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net: File method of {TCP,UDP,IP,Unix}Conn and {TCP,Unix}Listener should leave the socket in nonblocking mode #24942

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rothskeller opened this issue Apr 19, 2018 · 11 comments

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@rothskeller
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commented Apr 19, 2018

What version of Go are you using (go version)?

1.10.1

Does this issue reproduce with the latest release?

Yes.

What operating system and processor architecture are you using (go env)?

linux/amd64 and darwin/amd64

What did you do?

listener, _ := net.Listen("tcp", ":8000")
listenerFH, _ := listener.(*net.TCPListener).File()
server.Serve(listener)
// later, in a different goroutine
server.Shutdown(context.Background())

What did you expect to see?

Server graceful shutdown.

What did you see instead?

Shutdown() returned immediately but Serve() never returned.

Diagnosis

The call to File() on the listener puts the socket in blocking mode. As a result, when the listener is closed, the Accept() called by Serve() does not return. Note that, if the call to File() is moved so that it occurs after the call to Accept(), the problem does not occur.

Response from iant@golang.org on golang-nuts, April 18, 2018:

Before about Go 1.9 or so the os package could not handle a non-blocking descriptor, so File had to change the connection to blocking mode in order to make it usable. Now, however, the os package does use nonblocking descriptors where possible. We could probably change the File method to use a nonblocking *os.File. Please do open an issue for that.

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commented Apr 19, 2018

Probably irrelevant detail: the reason I am calling File() on the listener at all is so that I can add it to (exec.Command).ExtraFiles to pass it to a subprocess. Definitely no desire to change the socket behavior in so doing.

@ianlancetaylor ianlancetaylor changed the title (*net.TCPListener).File() should leave the socket in nonblocking mode net: (*net.TCPListener).File() should leave the socket in nonblocking mode Apr 19, 2018

@ianlancetaylor ianlancetaylor added this to the Go1.11 milestone Apr 19, 2018

@fraenkel

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commented Apr 19, 2018

@ianlancetaylor The change is trivial but do we care about the behavior change? Unlike what was done with os.File, we cannot easily enhance an existing method.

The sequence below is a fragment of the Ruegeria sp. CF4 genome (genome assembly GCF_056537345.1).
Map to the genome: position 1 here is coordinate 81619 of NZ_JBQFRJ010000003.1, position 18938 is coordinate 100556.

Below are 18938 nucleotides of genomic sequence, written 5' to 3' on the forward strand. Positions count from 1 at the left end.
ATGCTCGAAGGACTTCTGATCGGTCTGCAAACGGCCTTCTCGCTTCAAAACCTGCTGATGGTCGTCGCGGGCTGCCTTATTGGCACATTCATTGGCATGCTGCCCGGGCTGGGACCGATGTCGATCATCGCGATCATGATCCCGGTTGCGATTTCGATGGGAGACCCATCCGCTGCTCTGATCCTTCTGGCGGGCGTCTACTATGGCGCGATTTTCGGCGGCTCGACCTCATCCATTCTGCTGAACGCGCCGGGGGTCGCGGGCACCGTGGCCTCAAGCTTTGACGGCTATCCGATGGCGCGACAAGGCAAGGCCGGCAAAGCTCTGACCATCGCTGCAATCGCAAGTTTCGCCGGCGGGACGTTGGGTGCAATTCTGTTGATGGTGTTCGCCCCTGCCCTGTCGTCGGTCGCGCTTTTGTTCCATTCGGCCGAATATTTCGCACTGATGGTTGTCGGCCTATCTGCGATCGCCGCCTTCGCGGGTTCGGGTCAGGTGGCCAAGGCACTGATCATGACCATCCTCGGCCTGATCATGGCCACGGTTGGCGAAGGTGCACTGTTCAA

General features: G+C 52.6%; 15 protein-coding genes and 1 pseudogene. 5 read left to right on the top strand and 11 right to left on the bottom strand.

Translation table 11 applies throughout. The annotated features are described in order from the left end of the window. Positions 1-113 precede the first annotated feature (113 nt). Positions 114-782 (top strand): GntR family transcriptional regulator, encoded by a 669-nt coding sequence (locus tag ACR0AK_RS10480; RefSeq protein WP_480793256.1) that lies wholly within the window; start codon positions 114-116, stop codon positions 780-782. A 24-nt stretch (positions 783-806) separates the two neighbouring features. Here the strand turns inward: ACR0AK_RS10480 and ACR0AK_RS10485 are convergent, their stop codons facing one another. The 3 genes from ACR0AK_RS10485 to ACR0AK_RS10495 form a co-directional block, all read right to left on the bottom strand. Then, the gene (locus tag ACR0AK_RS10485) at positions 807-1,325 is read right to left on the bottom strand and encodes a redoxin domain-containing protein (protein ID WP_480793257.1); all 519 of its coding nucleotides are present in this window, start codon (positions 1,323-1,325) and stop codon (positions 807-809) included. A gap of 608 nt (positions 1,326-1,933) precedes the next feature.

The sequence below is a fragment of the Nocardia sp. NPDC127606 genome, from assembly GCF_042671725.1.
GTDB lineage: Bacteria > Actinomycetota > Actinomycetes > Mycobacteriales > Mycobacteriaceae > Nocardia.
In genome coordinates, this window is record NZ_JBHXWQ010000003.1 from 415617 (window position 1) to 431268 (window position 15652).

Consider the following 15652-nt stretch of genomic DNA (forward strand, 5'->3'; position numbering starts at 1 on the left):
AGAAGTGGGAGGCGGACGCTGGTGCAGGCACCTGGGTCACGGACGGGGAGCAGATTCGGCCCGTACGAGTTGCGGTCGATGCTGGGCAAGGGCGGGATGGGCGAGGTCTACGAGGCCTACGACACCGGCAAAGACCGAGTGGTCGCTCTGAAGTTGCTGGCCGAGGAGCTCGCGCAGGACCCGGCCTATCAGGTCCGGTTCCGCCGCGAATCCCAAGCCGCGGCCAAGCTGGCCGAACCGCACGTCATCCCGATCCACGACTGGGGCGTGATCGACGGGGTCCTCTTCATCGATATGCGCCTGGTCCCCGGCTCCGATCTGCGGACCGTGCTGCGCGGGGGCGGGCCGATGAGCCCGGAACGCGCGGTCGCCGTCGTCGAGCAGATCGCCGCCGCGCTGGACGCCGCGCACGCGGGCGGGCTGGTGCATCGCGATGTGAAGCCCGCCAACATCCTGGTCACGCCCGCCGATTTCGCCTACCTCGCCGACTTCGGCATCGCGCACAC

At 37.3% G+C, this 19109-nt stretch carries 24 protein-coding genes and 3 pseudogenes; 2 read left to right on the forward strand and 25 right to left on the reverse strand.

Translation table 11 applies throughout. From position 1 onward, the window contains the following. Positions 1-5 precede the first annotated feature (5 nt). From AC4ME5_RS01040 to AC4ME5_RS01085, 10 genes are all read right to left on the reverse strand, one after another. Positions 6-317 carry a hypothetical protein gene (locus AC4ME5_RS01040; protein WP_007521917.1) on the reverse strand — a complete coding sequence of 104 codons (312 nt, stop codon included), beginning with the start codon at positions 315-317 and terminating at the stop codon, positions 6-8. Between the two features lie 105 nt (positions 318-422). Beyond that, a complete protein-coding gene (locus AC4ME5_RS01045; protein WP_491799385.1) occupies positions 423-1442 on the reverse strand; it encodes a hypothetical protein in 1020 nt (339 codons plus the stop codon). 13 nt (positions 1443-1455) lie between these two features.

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commented Apr 19, 2018

The package net methods return a *os.File, which will continue to work as expected if we make it nonblocking. I think it would be hard to write a program to detect this change. Let me know if you think otherwise.

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commented Apr 19, 2018

The only nuance I am aware is that Deadline calls now work.

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commented Apr 19, 2018

Shall this also apply to IPConn and TCPConn or just TCPListener? Seems weird to only have one behave differently, plus its easier to affect all 3.

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commented Apr 19, 2018

I assume it should affect all three.

@gopherbot

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commented Apr 19, 2018

Change https://golang.org/cl/108297 mentions this issue: net: calling File leaves the socket in nonblocking mode

@gopherbot gopherbot closed this in 60e3ebb Apr 19, 2018

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commented Apr 19, 2018

I would guess that fd's were set to nonblocking to begin with (a144e3e) was for a roundabout way of deregistering from epoll (the logic is a bit to follow for the repo at that time). dup would've been problematic because a Close did not deregister from epoll, meaning a registered fd would never be unregistered.

netFD's now unconditionally fall into EPOLL_CTL_DEL on close, so this is no longer an issue. Removing SetNonblocking from netFD narrows #24481 down to the os package specifically. This might fix #24455 (but not the real underlying issue, if any).

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commented Apr 19, 2018

Didn't realize this issue had closed (was looking into commits for too long with this page open) -- I'll move portions of that last comment to the relevant open issues.

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commented Apr 20, 2018

Note that this might be a surprise to people who rely on the go1compt promise. What happens when people having two executables built by go1.10 or below and go1.11 or above, and the executables need to share a single underlying socket? The go1.10 executable assumes that the passed cloned descriptor points to the blocking mode socket but the go1.11 executable passes the cloned descriptor pointing to the non-blocking mode socket.

Of course, there's no problem when people use net.File{Conn,PacketConn,Listener} functions in the go1.10 executables instead of functions from the syscall and x/net/unix packages. Is it safe to bet/assume on that? (not sure, probably it's okay because functions and primitives provided by syscall and x/net/unix packages are just for people who understand what's the right thing and what they are doing)

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commented Apr 20, 2018

@mikioh I think that the cases you are describing are fairly unlikely. I agree that there are cases that can break. Let's see what happens. If people find bugs, we can roll back.

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